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Bourbon Plume Reaches Louisville’s Drinking Water

The bourbon plume from last week’s Jim Beam warehouse fire has floated to Louisville’s drinking water intake in the Ohio River.

The Louisville Water Company says the city’s drinking water supply is safe, but the utility has adjusted its treatment strategy to protect the taste of the water and absorb any lingering odors.

“So Louisville Water has added a little bit of extra carbon to our water. Customers will not notice a difference at all,” said spokeswoman Kelley Dearing Smith.

The plume reached Louisville Tuesday and is expected to leave the area on Wednesday. Approximately 75 billion gallons of water flow past Louisville along the Ohio River every day.

Along the Kentucky River, dissolved oxygen levels are rebounding in the wake of the bourbon spill that caused thousands of fish to die.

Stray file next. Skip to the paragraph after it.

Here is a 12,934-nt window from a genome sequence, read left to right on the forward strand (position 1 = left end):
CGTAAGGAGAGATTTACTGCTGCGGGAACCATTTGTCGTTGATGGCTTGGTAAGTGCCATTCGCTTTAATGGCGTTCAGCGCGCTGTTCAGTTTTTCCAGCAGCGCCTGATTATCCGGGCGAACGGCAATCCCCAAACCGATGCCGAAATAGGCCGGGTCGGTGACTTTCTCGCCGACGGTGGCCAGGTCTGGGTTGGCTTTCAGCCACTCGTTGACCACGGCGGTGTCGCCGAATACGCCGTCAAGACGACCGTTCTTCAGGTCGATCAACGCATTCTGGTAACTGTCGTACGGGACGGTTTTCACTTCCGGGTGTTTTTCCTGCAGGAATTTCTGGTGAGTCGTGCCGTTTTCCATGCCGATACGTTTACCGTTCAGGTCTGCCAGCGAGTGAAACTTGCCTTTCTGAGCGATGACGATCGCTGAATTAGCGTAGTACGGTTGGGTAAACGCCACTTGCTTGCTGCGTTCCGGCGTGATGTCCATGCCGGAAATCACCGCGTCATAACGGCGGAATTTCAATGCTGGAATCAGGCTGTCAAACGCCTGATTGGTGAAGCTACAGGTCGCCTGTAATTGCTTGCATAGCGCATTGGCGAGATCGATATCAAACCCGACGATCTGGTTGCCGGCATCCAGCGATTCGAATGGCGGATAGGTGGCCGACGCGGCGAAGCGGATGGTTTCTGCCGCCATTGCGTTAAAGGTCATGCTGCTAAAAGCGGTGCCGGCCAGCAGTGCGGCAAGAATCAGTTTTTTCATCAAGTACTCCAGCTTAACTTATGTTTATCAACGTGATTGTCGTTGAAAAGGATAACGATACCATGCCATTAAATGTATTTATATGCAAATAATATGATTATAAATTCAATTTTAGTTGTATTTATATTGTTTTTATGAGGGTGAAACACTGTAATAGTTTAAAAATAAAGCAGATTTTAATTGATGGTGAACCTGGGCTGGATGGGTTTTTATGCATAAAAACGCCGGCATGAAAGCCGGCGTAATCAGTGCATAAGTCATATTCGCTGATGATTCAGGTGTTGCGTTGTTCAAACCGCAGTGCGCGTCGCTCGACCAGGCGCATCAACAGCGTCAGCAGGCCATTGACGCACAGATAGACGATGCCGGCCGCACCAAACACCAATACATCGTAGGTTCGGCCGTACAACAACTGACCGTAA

“So we’re looking at seeing the, hopefully, the river healing itself and the fish population returning very quickly,” said John Mura, Kentucky Energy and Environment Cabinet spokesman.

Dead fish continue to float down the Ohio River from the Kentucky River, but Mura said the plume has not affected aquatic life in the Ohio River.

A lightning strike sparked a fire at the Versailles-based Jim Beam warehouse last week, igniting 45,000 barrels of bourbon and sending a plume of ash and alcohol into nearby waterways.

The next task for state officials and Jim Beam will include cleaning up tens of thousands of metal hoops left over from the charred remains of the bourbon barrels, Mura said.

Ryan Van Velzer is WFPL's Energy and Environment Reporter. Email Ryan at rvanvelzer@lpm.org.

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